Online Music Therapy for Children

Musical Activities to Try With Your Kids from the Comfort of Home!

Hero Image Courtesy of Children’s Therapy of Colorado.

Online music therapy has become a gateway for healing during the Coronavirus pandemic. With the closure of many stores and offices, music therapists have had to find new creative ways to help their clients, and online musical activities do just that. Whether it be a music session on Zoom or recording at home activities with the little ones, the field of music therapy is making huge strides in providing aid through online music exposure. This article will be focusing on online music therapy programs and activities for children. 

Here is an outline of the topics that you should expect to be discussed throughout this article: 

  • How musical activities aid in a child’s development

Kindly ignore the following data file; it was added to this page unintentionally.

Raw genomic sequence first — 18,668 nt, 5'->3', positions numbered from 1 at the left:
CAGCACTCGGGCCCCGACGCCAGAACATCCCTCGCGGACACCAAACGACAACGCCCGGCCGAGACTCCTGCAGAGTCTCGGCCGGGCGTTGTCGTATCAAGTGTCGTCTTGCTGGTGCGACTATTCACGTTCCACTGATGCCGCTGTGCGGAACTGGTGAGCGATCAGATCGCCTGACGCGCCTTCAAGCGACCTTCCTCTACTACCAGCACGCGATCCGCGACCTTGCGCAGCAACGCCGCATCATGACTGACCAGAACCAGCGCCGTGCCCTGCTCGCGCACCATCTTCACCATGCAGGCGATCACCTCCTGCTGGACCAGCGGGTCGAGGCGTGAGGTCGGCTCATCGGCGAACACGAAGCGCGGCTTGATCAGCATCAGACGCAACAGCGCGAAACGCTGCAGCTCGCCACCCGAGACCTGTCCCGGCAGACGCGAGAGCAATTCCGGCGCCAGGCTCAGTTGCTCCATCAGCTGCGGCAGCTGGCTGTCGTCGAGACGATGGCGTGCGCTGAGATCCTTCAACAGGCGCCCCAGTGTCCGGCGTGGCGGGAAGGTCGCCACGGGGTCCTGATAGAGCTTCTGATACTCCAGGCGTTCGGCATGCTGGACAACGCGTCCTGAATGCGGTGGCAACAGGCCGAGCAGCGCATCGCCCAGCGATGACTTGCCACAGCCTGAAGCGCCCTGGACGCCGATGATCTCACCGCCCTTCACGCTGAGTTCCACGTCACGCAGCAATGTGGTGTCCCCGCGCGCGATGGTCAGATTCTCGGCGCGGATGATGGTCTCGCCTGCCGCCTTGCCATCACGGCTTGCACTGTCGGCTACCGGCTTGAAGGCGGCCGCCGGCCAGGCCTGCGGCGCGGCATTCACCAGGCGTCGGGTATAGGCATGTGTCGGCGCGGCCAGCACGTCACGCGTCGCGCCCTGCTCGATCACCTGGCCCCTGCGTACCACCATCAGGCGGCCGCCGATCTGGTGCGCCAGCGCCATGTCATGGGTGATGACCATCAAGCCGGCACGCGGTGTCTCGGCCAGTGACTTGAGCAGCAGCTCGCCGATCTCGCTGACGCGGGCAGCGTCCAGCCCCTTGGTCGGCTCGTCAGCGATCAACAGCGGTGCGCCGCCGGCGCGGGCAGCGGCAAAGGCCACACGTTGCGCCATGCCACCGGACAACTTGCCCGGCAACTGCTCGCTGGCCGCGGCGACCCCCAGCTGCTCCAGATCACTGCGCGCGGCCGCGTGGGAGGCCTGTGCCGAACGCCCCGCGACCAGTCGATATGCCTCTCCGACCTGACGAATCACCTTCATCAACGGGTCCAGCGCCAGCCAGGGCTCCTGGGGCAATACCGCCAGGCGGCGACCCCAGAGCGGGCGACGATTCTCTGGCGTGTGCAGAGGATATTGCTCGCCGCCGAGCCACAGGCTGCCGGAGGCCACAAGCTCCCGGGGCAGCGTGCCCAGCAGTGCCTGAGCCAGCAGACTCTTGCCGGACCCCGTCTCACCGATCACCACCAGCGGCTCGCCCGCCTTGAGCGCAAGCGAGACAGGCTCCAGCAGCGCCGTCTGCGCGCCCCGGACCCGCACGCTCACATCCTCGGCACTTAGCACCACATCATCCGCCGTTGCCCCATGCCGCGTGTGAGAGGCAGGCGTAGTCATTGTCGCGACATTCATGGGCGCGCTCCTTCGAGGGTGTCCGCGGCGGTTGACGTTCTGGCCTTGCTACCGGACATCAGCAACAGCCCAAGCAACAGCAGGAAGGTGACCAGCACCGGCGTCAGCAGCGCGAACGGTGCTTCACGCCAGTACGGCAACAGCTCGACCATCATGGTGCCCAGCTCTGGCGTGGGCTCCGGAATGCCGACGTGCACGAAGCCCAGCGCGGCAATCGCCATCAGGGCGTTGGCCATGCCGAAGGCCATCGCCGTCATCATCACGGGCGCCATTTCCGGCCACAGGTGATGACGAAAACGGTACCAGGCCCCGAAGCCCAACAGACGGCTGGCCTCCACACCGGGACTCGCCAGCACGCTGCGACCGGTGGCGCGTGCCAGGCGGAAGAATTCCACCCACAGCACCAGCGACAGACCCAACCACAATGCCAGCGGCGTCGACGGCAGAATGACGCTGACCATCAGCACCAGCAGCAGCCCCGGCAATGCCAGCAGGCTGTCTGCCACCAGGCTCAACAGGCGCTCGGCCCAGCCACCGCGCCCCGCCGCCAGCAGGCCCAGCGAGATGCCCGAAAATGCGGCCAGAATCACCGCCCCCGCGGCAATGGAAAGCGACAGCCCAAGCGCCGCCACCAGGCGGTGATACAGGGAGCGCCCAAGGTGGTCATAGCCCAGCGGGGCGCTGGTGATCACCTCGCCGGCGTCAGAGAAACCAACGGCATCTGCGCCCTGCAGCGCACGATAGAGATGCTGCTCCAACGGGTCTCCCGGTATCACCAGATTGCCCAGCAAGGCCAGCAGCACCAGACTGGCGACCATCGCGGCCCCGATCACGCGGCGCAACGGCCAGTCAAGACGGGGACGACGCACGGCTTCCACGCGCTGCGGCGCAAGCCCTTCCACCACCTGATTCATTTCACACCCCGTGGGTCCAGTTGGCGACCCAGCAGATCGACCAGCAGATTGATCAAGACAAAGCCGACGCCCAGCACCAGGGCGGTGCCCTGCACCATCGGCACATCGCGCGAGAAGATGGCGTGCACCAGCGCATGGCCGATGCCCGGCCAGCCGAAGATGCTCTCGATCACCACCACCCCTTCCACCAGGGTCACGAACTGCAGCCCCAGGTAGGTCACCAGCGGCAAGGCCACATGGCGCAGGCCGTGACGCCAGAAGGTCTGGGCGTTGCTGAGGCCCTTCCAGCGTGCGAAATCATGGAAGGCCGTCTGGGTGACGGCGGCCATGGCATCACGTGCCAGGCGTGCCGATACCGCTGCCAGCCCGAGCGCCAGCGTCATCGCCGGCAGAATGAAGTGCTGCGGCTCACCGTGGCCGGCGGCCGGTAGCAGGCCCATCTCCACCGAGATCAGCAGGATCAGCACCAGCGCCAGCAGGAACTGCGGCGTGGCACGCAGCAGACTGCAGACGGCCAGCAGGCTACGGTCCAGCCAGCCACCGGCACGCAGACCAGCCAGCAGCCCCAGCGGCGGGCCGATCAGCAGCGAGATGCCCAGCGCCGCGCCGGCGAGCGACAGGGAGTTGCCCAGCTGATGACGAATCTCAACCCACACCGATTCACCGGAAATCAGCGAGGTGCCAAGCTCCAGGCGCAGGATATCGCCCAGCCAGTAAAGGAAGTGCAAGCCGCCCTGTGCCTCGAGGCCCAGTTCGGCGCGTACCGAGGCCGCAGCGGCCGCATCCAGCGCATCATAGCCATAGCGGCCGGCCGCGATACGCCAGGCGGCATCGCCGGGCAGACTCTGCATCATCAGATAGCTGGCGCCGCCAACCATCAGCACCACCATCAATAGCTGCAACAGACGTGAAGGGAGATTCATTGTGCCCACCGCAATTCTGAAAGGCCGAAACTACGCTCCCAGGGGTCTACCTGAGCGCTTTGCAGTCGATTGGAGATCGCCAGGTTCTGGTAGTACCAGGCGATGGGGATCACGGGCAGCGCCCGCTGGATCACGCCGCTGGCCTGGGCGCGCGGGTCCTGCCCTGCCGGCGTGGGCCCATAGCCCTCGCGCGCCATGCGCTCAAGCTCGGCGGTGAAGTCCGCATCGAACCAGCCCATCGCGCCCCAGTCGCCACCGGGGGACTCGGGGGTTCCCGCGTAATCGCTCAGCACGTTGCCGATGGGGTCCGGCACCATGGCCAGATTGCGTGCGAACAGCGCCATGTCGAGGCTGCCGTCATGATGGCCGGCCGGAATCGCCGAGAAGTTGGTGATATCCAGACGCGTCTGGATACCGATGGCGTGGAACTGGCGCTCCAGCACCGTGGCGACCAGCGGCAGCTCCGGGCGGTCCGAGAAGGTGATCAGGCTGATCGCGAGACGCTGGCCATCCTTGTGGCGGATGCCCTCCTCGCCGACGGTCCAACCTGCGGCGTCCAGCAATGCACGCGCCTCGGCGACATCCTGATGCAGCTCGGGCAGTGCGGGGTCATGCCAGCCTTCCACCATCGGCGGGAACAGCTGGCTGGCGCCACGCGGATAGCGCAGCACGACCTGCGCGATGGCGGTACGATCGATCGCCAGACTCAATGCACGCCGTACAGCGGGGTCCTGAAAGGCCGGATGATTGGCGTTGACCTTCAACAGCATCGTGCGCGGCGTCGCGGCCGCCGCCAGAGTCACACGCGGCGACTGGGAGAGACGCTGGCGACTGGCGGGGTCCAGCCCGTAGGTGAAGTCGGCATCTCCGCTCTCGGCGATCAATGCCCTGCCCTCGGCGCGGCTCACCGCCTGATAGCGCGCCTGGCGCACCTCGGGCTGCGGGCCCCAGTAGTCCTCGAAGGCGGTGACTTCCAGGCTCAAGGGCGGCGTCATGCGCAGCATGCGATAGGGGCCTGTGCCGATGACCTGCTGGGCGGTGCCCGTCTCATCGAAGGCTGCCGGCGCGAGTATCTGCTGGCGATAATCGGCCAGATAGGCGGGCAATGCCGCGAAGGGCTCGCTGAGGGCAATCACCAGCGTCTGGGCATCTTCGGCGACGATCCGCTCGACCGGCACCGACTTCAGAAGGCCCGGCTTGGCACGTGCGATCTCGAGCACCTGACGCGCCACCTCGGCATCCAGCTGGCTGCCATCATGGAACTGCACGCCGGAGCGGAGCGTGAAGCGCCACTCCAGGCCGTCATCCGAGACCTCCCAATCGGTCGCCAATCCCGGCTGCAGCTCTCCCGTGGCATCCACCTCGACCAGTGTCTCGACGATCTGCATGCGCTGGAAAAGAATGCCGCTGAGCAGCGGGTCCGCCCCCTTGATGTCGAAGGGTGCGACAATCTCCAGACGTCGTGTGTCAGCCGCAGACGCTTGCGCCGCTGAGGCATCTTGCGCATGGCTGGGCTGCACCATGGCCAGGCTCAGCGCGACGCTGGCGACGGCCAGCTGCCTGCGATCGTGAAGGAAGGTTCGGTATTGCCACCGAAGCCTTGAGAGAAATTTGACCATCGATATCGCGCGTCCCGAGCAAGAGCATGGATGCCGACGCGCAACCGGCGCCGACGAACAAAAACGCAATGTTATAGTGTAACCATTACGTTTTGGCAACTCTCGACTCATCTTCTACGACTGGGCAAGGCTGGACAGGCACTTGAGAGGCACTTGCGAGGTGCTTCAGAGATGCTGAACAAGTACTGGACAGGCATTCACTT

• How music can help children and teens with special needs 
  • Music therapy activities and tools to try at home

The magic of musical medicine can build and heal the soul of both children and adults. Image courtesy of TheBestSchools

Benefits of Music in a Child’s Development 

A Few Ways Music Can Support Children’s Growth and Development 

Music ignites all areas of development. Music can establish skills needed for school such as socio-emotional, intellectual, motor abilities, and overall literacy. Music aids in the mind's ability to work in harmony with the body. A 2016 study conducted at the University of Southern California found that early musical experiences have the ability to accelerate brain activity and development as well as stimulate areas of language acquisition and reading skills. 

Here are a few musical methods that can be beneficial to a child: 

  • Singing - Research shows that a mother’s voice is essential to developmental growth. An infant can recognize its mother’s voice from others and is physically designed to bond with her through the voice. Singing helps deepen this bond and helps tremendously with language development and oral motor planning. Singing also helps with cognitive memory, learning, and recall. For example, the ABC’s have been ingrained in our brains from a very young age due to the song connected to the alphabet letters. Music is a huge part in how our brains learn!